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Sleepytime Gorilla Museum - In Glorious Times CD (album) cover


Sleepytime Gorilla Museum



3.92 | 137 ratings

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5 stars Sleepytime Gorilla Museum is the offspring of "Idiot Flesh", a band that was delightfully crazy and totally out there. SGM rose from the ashes of Idiot Flesh and pretty much continued where that band left off, progressing and getting better and better. Yes, there is still that insanity that runs rampart through the songs, but the music has become increasingly smart and amazing. The sad thing is, that SGM only produced 3 studio albums, again each one excellent, but each one progressing the sound further. The band, for some reason just wasn't embraced as they should have been.

So, by the time you get to this album, if things were always progressing, then you would assume this must be their best right? Yes, I do believe it is. Everything SGM has produced has been challenging, yet brilliant, yet somehow they just kept outdoing themselves. However, the appreciation for the genius of this album seems to not be apparent among most listeners at first, and such was the case with me. Now, however, I sit down and listen to this work of advanced craziness and I have come to the conclusion that their swan song was their best. It's a shame that the band couldn't have been appreciated by those that should understand their music, the lovers of prog rock, specifically RIO and/or Avant-garde metal progressive. Now, calling this band metal progressive is going to throw prejudice on their music because too many proggers will be turned off thinking this is metal. But let me assure you, this is not metal that your burned out brothers listened to. This, like I said before, is genius, and the sound, even though it leans to the loud and noisy side of things, it is still so varied and dynamic unlike anything else in metal. In a previous review, I said that SGM is probably more like some of Mike Patton's crazier side projects, and that is really the closest you can come to comparing the overall sound. But, believe it or not, all craziness and chaos aside, this music is so much more mature in it's uses of musical theory, dissonance, dynamics and overall composition. Each song is so much better developed too.

The album starts out with a prog epic called "The Companions" which is excellent musical drama that lasts over 10 minutes. This is a well developed endeavor and starts things off quite impressively. The band utilizes an evil thread throughout their music, in the same way that many other avant garde prog bands do, but SGM uses extremes so much better than a lot of other bands. Next is the black metal satirical song "Headless Corpse Enactment" which utilizes lyrics from James Joyce's "Finnegan's Wake", however, the words still sound like they could have been written by a black metal band, and the growling vocals back that up. The difference here is that the instrumentals are very complex, yet they are still heavy and pounding. "Puppet Show" however, takes us off in a different direction and actually approaches the Idiot Flesh sound more than anything else on the album, but, again, much more mature.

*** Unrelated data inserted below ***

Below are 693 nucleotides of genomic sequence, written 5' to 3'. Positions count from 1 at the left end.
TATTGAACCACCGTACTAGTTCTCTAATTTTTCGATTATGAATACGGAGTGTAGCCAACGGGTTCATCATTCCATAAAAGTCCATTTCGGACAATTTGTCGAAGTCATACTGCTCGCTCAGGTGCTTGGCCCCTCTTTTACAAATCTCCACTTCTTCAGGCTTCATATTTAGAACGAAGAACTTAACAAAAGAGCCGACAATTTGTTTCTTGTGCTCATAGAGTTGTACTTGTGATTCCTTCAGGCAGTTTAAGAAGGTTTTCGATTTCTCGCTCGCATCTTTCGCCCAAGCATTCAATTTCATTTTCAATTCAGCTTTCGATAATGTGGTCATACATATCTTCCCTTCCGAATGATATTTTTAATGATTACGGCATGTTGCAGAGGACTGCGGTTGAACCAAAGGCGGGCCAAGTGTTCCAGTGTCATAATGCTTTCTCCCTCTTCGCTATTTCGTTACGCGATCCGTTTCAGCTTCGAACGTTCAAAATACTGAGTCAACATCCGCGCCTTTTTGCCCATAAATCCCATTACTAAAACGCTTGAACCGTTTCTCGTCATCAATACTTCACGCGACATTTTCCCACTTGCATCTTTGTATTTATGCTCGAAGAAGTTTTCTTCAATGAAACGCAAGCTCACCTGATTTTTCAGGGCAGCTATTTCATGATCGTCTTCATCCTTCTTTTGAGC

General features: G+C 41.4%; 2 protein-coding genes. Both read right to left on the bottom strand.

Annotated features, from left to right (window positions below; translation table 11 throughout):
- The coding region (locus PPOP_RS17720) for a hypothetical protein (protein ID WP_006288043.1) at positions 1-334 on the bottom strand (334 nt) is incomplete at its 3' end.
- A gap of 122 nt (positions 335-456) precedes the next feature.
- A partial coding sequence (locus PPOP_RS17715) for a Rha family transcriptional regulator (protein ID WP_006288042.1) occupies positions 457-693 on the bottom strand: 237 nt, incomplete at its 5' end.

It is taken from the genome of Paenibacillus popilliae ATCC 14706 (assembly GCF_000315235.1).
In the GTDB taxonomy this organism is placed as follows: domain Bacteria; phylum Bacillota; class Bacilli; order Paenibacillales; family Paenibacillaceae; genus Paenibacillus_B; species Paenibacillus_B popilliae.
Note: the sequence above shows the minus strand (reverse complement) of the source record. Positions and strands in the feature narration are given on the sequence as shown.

"Formicary" is a wild ride of vocals from Dan and Carla with the oddest of harmonies. The accompanying instrumentals make this track sound like someone took early Kansas and Tool, but them in a bowl, took a potato masher and mashed it all together. Carla's violin is as heavy and crazy as the guitars and percussion, and fits so well in the music. Without her violin, this band wouldn't be the same. At times, it is the heart, even though it is not always as pronounced as one would expect, it adds dimension to what would otherwise be a lot of crashing guitars, complex rhythms and wild ass percussion, not that that is a bad thing, but the strings are what give the music and individual tracks the character that is needed. And don't worry, the violin is just as crazy as everything else. You will also notice that the almost funky sound of the guitars in this track is very reminiscent of King Crimson's "Thrak" and would represent the sound that would have been produced if Robert Fripp had decided to take that sound another step further, which Fripp did, but while his step was in the "improv" direction, SGM take it in the "even more chaotic" direction.

The album continues to excite and entertain, as in the amazing track "Angle of Repose" which starts off with Carla sounding like Bjork in a band without so many keyboards and then just goes off in it's own direction. Anyway, I think this will give you a good example of what to expect here. The tracks continue to be challenging, to say the least, and the sound on this album at first seems more inaccessible than they others (not that they are always that accessible anyway) and it does have a thicker sound, but it is all done so well.

Again, it's such a shame that the band had to pull the plug after 3 albums. There was so much talent and songwriting genius here, that too often the music went way over the listeners heads. Possibly too loud for a lot of prog lovers, but way, way too complex for most metal heads, you just have to give this music time, but if you are someone who appreciates complex music, then you will get it. At first listen, I would have given this only 4 stars, but now that I have heard it several times, and each time I grasp something else amazing about the music, and I find myself loving more each time I hear it, I have advanced this to masterpiece status. Some may think that is extreme, but for avant-metal-prog, this is some of the best. Easily 5 stars and this is how it should have been done.

TCat | 5/5 |


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